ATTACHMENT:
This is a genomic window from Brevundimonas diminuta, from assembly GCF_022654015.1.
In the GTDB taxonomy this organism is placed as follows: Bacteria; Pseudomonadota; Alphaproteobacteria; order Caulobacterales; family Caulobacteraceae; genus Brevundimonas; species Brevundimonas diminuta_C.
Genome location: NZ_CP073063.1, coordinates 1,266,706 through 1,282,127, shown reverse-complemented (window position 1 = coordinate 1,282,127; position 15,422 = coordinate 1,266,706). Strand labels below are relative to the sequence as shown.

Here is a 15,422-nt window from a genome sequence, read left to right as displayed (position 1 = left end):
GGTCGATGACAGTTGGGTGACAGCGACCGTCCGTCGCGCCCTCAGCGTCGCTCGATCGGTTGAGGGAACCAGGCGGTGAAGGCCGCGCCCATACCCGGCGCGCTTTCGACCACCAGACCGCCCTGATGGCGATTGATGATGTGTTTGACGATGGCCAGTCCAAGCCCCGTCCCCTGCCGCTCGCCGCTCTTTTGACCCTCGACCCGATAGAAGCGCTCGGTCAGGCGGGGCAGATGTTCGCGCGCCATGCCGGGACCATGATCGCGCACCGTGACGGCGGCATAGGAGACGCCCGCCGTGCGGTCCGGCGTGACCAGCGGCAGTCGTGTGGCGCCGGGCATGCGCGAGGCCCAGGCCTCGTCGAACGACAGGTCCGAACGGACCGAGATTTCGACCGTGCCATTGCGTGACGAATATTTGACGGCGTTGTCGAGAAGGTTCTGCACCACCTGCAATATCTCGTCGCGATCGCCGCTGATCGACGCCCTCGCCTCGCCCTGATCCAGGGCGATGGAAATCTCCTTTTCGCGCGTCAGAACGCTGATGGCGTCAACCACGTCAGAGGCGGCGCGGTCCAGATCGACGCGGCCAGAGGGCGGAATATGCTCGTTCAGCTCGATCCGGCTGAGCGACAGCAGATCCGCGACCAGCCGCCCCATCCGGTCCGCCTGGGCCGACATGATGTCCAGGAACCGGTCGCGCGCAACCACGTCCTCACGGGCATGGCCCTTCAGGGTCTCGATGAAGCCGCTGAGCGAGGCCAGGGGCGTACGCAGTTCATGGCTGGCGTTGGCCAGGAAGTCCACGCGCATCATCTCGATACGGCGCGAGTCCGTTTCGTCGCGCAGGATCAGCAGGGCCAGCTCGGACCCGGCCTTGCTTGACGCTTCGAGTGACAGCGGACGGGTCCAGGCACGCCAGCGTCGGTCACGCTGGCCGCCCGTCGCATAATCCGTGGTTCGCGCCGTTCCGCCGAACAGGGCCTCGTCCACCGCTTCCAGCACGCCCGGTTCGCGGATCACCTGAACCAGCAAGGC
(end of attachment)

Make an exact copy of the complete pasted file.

This is a genomic window from Brevundimonas diminuta, from assembly GCF_022654015.1.
In the GTDB taxonomy this organism is placed as follows: Bacteria; Pseudomonadota; Alphaproteobacteria; order Caulobacterales; family Caulobacteraceae; genus Brevundimonas; species Brevundimonas diminuta_C.
Genome location: NZ_CP073063.1, coordinates 1,266,706 through 1,282,127, shown reverse-complemented (window position 1 = coordinate 1,282,127; position 15,422 = coordinate 1,266,706). Strand labels below are relative to the sequence as shown.

Here is a 15,422-nt window from a genome sequence, read left to right as displayed (position 1 = left end):
GGTCGATGACAGTTGGGTGACAGCGACCGTCCGTCGCGCCCTCAGCGTCGCTCGATCGGTTGAGGGAACCAGGCGGTGAAGGCCGCGCCCATACCCGGCGCGCTTTCGACCACCAGACCGCCCTGATGGCGATTGATGATGTGTTTGACGATGGCCAGTCCAAGCCCCGTCCCCTGCCGCTCGCCGCTCTTTTGACCCTCGACCCGATAGAAGCGCTCGGTCAGGCGGGGCAGATGTTCGCGCGCCATGCCGGGACCATGATCGCGCACCGTGACGGCGGCATAGGAGACGCCCGCCGTGCGGTCCGGCGTGACCAGCGGCAGTCGTGTGGCGCCGGGCATGCGCGAGGCCCAGGCCTCGTCGAACGACAGGTCCGAACGGACCGAGATTTCGACCGTGCCATTGCGTGACGAATATTTGACGGCGTTGTCGAGAAGGTTCTGCACCACCTGCAATATCTCGTCGCGATCGCCGCTGATCGACGCCCTCGCCTCGCCCTGATCCAGGGCGATGGAAATCTCCTTTTCGCGCGTCAGAACGCTGATGGCGTCAACCACGTCAGAGGCGGCGCGGTCCAGATCGACGCGGCCAGAGGGCGGAATATGCTCGTTCAGCTCGATCCGGCTGAGCGACAGCAGATCCGCGACCAGCCGCCCCATCCGGTCCGCCTGGGCCGACATGATGTCCAGGAACCGGTCGCGCGCAACCACGTCCTCACGGGCATGGCCCTTCAGGGTCTCGATGAAGCCGCTGAGCGAGGCCAGGGGCGTACGCAGTTCATGGCTGGCGTTGGCCAGGAAGTCCACGCGCATCATCTCGATACGGCGCGAGTCCGTTTCGTCGCGCAGGATCAGCAGGGCCAGCTCGGACCCGGCCTTGCTTGACGCTTCGAGTGACAGCGGACGGGTCCAGGCACGCCAGCGTCGGTCACGCTGGCCGCCCGTCGCATAATCCGTGGTTCGCGCCGTTCCGCCGAACAGGGCCTCGTCCACCGCTTCCAGCACGCCCGGTTCGCGGATCACCTGAACCAGCAAGGC